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Logo of nihpaAbout Author manuscriptsSubmit a manuscriptHHS Public Access; Author Manuscript; Accepted for publication in peer reviewed journal;
J Alzheimers Dis. Author manuscript; available in PMC 2010 June 11.
Published in final edited form as:
PMCID: PMC2883723

Genome-Wide Scan of Copy Number Variation in Late-Onset Alzheimer’s Disease


Alzheimer’s disease is a complex and progressive neurodegenerative disease leading to loss of memory, cognitive impairment, and ultimately death. To date, six large-scale genome-wide association studies have been conducted to identify SNPs that influence disease predisposition. These studies have confirmed the well-known APOE ε4 risk allele, identified a novel variant that influences disease risk within the APOE ε4 population, found a SNP that modifies the age of disease onset, as well as reported the first sex-linked susceptibility variant. Here we report a genome-wide scan of Alzheimer’s disease in a set of 331 cases and 368 controls, extending analyses for the first time to include assessments of copy number variation. In line with previous reports, no new SNPs show genome-wide significance. We also screened for effects of copy number variation, and while nothing was significant, a duplication in CHRNA7 appears interesting enough to warrant further investigation.

Keywords: Alzheimer’s disease, copy number variation, dementia, genome-wide association study


Alzheimer’s disease (AD) is the most common form of dementia and is characterized by progressively worsening cognitive function. Although the etiology of AD is not fully understood, it is characterized neuropathologically by neuronal and synapse loss, gliosis, and the accumulation of intraneuronal neurofibrillary tangles and extraneuronal amyloid deposits.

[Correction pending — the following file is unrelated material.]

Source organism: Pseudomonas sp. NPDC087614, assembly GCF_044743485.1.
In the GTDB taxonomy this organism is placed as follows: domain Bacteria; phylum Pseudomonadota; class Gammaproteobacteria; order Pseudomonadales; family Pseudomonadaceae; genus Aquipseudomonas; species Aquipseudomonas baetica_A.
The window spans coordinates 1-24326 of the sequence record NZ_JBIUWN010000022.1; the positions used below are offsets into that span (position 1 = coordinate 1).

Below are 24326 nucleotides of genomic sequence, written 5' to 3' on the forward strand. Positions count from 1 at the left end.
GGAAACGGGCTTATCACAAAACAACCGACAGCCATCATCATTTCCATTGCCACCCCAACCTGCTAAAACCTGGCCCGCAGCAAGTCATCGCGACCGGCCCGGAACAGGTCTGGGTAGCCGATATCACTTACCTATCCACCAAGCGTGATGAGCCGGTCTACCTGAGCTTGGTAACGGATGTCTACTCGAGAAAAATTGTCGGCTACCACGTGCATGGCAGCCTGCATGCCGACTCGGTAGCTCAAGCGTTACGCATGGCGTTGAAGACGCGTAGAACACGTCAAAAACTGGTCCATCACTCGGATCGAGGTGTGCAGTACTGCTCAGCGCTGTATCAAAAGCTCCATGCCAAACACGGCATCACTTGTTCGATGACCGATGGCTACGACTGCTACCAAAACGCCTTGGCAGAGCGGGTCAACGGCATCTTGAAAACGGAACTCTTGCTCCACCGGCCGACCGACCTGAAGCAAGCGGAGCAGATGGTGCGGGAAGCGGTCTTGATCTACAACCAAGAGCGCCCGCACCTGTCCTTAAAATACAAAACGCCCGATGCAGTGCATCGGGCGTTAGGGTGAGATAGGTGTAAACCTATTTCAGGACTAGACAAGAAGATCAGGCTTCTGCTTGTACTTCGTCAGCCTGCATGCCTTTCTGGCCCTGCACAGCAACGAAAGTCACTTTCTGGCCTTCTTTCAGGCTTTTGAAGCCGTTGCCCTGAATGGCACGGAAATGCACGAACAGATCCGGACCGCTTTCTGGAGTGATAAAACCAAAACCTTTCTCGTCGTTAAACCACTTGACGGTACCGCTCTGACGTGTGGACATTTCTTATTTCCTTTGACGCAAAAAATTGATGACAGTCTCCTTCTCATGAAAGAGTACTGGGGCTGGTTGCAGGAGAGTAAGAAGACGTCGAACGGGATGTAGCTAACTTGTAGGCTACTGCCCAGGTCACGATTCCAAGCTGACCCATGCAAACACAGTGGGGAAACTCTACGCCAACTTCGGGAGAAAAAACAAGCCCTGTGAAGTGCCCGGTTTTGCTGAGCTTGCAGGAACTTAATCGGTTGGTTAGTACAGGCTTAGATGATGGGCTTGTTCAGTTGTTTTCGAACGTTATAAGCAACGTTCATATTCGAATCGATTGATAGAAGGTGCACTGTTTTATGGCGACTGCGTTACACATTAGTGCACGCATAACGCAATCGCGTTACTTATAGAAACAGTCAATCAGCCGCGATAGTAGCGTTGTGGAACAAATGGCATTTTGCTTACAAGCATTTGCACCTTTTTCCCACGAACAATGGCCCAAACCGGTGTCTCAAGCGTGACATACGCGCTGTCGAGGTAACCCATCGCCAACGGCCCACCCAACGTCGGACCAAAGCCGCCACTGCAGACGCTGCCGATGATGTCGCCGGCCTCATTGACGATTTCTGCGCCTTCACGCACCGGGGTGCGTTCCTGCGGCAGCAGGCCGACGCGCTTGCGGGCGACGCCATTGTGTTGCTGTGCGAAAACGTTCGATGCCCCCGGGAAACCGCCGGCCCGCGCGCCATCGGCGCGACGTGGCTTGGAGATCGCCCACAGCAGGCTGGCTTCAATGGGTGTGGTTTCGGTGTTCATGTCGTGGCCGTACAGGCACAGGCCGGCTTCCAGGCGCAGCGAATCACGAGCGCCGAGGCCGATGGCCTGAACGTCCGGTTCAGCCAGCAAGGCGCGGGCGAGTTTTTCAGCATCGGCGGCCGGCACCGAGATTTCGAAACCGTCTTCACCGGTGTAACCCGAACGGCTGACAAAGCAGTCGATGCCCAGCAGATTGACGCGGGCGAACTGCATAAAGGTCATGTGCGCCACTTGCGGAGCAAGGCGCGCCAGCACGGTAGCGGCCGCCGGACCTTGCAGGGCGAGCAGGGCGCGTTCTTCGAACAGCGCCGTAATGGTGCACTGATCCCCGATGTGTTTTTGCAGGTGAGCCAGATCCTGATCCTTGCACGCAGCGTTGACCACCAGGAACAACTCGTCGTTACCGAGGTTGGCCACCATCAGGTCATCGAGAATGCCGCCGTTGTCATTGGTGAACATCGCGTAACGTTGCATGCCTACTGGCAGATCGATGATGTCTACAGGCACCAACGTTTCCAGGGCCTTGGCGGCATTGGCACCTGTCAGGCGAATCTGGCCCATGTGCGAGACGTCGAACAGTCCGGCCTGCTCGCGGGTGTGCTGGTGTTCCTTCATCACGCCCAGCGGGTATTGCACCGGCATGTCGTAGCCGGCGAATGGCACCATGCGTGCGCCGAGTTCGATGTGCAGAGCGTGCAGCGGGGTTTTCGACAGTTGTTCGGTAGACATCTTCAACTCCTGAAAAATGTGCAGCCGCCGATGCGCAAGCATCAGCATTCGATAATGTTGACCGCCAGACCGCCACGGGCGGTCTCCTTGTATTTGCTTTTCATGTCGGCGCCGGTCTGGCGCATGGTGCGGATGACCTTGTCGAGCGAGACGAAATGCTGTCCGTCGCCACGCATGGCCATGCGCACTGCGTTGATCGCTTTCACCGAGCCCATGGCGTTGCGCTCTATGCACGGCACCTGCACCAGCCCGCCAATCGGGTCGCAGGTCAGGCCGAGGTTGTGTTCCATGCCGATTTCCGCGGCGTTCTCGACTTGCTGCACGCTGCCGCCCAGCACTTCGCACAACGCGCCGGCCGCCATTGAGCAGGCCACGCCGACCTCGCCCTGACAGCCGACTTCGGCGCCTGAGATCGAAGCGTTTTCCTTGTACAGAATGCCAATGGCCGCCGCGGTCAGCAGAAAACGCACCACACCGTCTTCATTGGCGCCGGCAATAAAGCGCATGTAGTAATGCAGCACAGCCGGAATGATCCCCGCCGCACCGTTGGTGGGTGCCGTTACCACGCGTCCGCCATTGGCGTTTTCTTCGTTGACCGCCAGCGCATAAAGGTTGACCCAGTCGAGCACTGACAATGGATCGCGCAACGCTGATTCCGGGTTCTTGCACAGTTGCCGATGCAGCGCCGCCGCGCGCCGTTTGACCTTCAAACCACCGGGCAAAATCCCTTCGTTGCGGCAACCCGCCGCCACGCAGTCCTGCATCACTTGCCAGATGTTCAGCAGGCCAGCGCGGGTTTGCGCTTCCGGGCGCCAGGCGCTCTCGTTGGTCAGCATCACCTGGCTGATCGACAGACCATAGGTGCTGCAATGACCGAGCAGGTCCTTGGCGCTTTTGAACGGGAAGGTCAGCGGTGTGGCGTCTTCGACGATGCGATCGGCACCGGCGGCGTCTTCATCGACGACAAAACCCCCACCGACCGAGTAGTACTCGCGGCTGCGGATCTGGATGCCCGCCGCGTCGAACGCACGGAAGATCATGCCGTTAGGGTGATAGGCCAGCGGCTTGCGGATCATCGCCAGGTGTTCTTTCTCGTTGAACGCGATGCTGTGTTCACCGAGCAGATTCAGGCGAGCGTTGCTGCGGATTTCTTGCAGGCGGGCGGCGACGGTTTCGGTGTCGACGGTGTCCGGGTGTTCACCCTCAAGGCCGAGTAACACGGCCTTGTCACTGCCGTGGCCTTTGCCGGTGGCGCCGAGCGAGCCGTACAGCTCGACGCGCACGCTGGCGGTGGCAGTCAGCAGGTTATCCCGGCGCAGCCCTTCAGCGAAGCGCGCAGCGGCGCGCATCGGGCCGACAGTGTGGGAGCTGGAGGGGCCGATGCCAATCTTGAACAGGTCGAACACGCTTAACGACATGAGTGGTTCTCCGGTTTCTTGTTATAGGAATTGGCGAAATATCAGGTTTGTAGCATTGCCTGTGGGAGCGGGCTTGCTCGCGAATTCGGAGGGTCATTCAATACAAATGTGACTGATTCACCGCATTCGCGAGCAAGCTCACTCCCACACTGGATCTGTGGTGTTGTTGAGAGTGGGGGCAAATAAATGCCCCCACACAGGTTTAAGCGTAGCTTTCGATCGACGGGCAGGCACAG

Family history is a key indicator of disease risk as it is estimated that the heritability of this disorder approaches 80% [1]. There are two recognized forms of AD, comprising autosomal dominant familial AD and sporadic AD [2]. The familial form is rare, typically occurs before the age of 60, and accounts for < 1% of all AD cases [2]. This disorder is largely attributed to rare mutations in the gene encoding amyloid-β protein precursor (AβPP) [3] and mutations in presenilin-1 (PSEN1) [4] and presenilin-2 (PSEN2) [5,6]. Sporadic AD, also termed late onset because the majority of cases occur after the age of 60, is the more common form. The most well-defined susceptibility gene for this form of AD is APOE. This gene, located on chromosome 19, is responsible for the production of a protein that transports cholesterol and other fats throughout the body. In the presence of the ε4 variant of this gene, there is increased risk for both forms of AD, with the number of copies present indicative of level of risk [7]. Collectively these four genes account for 10–50% of the overall genetic risk for this disorder [8]. This suggests that several genetic risk factors have yet to be fully characterized.